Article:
Resonant mallet percussion instruments, like the marimba are believed to be some of the first pitched instruments ever invented. The oldest written record of a wooden mallet percussion instrument dates back to 3,500 B.C.E., where the “ugab” is made reference to in the Judeo-Christian bible. This instrument contained bars of different lengths suspended over gourds or bamboo resonators.
The origins of the marimba are still up for debate, as South Africa, Indonesia, the Amazon, Thailand, and more regions claim to have created it. One possible location lies in South Africa. South African folklore contains a goddess named “Marimba” who made an instrument by hanging gourds below wooden bars. In the sixteenth century, the marimba was brought to South America as a result of the slave trade, where Sebastian Hurtado, a Guatemalan, took off the gourds and attached wooden resonator pipes in their places. This is the defining characteristic between South American and African marimbas, and is the model of the modern-day marimba.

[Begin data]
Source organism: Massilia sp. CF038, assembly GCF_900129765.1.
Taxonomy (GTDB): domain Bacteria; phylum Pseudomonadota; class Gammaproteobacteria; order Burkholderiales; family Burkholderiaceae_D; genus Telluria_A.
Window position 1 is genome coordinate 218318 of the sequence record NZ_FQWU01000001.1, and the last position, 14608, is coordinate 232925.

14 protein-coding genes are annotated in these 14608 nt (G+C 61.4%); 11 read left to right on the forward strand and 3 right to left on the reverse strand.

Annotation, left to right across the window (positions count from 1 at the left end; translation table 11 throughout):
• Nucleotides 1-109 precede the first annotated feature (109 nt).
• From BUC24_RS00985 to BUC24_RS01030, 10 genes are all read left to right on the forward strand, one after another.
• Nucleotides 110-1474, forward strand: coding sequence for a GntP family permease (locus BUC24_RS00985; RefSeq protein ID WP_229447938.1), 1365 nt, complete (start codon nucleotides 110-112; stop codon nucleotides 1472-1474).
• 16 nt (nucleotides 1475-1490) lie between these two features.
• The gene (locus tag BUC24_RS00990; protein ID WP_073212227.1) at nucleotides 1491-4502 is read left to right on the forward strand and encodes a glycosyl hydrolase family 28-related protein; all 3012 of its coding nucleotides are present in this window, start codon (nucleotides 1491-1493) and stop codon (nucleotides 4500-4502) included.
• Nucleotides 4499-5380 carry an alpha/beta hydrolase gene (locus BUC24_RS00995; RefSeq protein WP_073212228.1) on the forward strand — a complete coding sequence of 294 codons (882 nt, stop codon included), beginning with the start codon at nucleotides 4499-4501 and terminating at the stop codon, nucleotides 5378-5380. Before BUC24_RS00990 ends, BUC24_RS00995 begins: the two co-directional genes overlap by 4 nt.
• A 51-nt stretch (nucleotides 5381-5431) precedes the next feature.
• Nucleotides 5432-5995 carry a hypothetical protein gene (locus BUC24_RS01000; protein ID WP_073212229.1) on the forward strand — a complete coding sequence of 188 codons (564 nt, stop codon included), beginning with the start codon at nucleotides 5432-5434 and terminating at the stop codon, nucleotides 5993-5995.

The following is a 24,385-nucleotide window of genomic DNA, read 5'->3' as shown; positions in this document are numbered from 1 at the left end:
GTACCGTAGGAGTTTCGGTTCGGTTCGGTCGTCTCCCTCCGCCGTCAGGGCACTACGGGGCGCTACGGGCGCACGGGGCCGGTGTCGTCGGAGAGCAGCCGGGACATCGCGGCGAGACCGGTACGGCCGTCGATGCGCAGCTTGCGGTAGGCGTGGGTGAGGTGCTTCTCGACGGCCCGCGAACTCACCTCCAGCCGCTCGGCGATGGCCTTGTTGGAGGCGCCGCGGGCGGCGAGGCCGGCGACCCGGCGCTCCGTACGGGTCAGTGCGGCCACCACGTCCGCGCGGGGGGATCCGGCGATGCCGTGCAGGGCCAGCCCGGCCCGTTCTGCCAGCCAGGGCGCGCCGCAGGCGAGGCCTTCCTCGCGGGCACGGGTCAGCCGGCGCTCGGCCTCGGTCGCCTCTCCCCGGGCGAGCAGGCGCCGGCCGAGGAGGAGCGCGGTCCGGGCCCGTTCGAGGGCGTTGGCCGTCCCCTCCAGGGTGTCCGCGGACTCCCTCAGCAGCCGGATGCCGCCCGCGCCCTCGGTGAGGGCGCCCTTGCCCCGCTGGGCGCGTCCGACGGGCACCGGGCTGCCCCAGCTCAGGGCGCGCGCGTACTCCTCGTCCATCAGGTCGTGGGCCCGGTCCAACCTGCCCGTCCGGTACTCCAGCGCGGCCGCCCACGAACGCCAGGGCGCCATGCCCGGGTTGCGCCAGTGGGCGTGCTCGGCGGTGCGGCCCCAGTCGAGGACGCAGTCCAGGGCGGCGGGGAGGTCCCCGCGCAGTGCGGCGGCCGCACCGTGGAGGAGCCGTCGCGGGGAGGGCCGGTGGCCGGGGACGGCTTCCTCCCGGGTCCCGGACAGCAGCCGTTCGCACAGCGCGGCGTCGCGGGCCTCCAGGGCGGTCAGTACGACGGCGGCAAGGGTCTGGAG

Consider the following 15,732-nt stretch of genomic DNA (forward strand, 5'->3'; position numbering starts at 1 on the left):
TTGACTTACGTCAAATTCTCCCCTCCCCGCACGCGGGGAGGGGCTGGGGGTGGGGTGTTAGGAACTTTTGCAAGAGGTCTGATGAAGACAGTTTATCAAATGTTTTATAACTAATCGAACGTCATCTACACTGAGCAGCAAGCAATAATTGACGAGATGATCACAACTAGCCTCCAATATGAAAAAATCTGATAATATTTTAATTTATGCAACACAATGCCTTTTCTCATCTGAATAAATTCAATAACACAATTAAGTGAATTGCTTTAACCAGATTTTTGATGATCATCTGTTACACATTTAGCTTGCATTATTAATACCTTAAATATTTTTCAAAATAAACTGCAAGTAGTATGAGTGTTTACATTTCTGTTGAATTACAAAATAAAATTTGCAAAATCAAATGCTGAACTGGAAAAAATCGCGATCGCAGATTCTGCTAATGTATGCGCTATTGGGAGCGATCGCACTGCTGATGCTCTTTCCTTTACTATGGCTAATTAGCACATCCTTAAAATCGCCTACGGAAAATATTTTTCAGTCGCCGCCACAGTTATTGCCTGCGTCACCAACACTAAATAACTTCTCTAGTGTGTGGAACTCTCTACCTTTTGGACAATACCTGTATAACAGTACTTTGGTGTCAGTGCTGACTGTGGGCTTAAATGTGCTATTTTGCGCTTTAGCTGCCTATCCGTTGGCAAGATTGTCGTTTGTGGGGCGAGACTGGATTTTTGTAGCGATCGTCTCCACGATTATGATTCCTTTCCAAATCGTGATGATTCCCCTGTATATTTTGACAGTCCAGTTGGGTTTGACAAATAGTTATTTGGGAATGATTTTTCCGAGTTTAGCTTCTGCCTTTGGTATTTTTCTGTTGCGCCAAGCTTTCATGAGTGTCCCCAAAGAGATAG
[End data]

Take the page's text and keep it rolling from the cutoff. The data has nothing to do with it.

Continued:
Alport Mhlanga played a significant role in the revival and development of the Marimba in Zimbabwe - bringing it back from near extinction in the early 1960's. Many of his students have gone on to compose and share the music around the world.
Dumisani Maraire, student of Alport's, was among the first to bring this music to Seattle from Zimbabwe over 12 years ago. Many others have come and shared since then.
We are thankful for their gifts.
Marimbas belong to the same family of intruments as xylophones and have between two and three octaves of wooden keys, often arranged in simple scales (eg. piano white keys only). Our soprano and tenor marimbas have 2 complete octaves (15 keys). The tenor, baritone and bass have between 1-2 octaves, with the tenor having a higher pitch than the baritone and bass. The keys are made from either padauk, wenge, mahogany, or rosewood. Each key is cut and tuned by grinding a groove in the underside.